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I was with a class of children in Bromley near to London, when I suddenly came up with this idea, and I put it to the youngsters at the school. They did a lot of work on it so I thought I'd share it with you.
It's all about $64$!
Lots of you know that $64$ is $8$ times $8$. So if you were asked to write down all the numbers up to $64$ you might decide to do eight lots of $8$ . [It's a bit like $100$ in that you may well write ten lots of $10$ to get up to $100$ and produce a $100$ square.]
I suggested to them that they tried writing the numbers up to $64$ in an interesting way so that the shape they made at the end would be interesting, different, more exciting ... than just a square. Here are the ones that some of them came up with to show that the numbers could be arranged in an interesting way.
Most of them, as you see, ended up with shapes that were not squares. Those that did end up with an $8$ by $8$ square put the numbers in an interesting order into the shape.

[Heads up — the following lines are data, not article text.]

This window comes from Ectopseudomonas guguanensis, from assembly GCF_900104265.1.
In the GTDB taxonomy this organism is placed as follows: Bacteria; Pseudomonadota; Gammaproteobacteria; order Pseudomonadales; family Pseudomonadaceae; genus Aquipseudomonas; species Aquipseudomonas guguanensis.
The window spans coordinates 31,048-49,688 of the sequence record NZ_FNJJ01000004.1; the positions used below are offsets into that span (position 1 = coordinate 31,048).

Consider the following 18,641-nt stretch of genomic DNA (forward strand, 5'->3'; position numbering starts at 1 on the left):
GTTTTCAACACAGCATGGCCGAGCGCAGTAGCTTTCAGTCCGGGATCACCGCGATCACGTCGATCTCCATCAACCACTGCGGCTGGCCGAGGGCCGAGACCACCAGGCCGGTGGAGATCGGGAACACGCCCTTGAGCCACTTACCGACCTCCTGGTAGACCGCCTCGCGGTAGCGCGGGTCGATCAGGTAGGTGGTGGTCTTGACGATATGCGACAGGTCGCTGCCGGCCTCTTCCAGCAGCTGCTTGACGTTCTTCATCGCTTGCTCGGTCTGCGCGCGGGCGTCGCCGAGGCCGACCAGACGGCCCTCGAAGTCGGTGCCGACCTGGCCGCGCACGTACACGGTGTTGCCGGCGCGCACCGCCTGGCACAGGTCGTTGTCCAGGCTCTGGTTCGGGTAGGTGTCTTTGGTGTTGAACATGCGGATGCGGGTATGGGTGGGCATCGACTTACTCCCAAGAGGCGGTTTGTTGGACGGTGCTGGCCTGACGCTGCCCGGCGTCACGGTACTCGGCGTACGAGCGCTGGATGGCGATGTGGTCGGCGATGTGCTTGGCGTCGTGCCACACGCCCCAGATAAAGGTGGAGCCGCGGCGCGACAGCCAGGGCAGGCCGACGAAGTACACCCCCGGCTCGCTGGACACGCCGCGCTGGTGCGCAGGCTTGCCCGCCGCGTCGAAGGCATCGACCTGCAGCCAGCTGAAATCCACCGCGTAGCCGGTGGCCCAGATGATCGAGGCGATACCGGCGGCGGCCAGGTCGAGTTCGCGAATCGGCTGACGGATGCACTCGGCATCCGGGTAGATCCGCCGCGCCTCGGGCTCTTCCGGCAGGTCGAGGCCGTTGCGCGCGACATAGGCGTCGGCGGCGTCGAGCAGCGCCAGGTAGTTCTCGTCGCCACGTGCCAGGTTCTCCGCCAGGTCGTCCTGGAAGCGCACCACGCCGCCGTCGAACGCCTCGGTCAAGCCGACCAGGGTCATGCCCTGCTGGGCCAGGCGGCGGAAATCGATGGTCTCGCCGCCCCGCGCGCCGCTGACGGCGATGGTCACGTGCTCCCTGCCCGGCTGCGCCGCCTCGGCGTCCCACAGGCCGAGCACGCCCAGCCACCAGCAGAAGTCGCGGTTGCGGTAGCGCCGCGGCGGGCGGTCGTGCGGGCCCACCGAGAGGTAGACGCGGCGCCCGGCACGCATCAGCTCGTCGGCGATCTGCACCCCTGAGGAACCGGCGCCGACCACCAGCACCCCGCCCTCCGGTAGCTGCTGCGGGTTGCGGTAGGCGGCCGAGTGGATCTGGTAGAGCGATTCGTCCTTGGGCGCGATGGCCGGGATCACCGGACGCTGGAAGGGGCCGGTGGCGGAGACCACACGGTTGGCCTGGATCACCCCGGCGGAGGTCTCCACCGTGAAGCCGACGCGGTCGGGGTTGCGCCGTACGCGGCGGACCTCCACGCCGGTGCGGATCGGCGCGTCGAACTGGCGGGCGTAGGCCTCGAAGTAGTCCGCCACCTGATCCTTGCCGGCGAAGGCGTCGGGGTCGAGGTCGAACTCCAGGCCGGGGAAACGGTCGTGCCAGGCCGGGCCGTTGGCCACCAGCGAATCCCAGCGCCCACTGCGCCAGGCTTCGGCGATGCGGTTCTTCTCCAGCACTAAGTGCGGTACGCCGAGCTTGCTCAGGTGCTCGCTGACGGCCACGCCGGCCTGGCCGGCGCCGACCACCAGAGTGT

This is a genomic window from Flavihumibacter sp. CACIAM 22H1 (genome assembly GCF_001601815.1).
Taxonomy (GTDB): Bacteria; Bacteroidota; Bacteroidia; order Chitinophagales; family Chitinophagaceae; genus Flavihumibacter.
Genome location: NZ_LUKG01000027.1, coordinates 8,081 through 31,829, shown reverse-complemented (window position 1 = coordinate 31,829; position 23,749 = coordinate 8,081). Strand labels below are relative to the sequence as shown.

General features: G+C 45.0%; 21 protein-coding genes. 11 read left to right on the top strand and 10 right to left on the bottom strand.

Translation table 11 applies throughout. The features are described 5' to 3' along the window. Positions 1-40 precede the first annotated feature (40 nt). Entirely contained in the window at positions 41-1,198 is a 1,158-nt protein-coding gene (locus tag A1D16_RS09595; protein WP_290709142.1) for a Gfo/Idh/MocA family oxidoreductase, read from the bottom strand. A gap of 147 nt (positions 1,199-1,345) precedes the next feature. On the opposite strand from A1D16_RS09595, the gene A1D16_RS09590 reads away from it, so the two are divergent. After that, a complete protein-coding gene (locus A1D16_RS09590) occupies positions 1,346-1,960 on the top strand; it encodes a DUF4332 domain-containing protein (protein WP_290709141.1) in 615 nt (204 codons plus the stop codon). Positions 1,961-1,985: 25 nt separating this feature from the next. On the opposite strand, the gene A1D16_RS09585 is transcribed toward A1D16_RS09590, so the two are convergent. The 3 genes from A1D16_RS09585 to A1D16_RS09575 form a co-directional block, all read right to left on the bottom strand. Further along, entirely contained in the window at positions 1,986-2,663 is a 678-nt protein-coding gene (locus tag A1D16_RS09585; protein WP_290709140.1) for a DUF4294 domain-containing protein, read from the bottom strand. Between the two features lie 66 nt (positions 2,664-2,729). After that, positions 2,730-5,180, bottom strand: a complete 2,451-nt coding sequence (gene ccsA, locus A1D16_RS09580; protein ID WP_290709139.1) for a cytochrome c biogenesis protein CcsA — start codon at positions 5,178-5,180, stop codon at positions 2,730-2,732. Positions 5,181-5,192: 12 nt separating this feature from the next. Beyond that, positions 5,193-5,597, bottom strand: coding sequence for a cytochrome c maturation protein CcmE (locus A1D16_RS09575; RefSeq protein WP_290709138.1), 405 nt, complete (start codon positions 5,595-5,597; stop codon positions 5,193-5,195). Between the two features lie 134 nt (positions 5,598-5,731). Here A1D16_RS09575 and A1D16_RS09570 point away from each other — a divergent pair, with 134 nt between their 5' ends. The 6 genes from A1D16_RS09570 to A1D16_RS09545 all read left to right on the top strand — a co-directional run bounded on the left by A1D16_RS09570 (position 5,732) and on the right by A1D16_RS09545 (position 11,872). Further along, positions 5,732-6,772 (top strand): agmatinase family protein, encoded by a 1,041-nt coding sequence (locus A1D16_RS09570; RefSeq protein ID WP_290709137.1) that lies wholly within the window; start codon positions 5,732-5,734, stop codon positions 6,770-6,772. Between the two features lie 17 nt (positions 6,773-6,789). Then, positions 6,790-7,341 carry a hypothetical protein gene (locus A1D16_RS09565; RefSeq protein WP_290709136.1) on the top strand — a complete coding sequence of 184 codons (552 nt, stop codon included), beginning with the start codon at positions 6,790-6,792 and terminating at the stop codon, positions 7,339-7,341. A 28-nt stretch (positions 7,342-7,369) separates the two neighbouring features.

When they did that they were then asked to made a tile [or frame] that was made up of four squares.
Here are some examples:-
The idea now was to place one these tiles/frames somewhere on the table of $64$ so that it covered four numbers. [The tiles were made so that the squares were the same size as the squares on each of the numbers in the $64$ table.]
The numbers underneath the tile/frame were added up and recorded. The tile/frame was then moved around the table of $64$ to different positions and each time the total of the four numbers underneath was recorded.
Well that's what you need to do. It's fun creating new $64$ tables in different shapes.
Now comes the investigative part ...
Explore by looking at the totals that you've found and and think about any relationships that you notice.
You then need to think about why these sets of answers are occurring. The youngsters at the Bromley school found lots of things out ... now it is your turn to do the same.
Lastly of course you need to ask, "I wonder what would happen if ...?"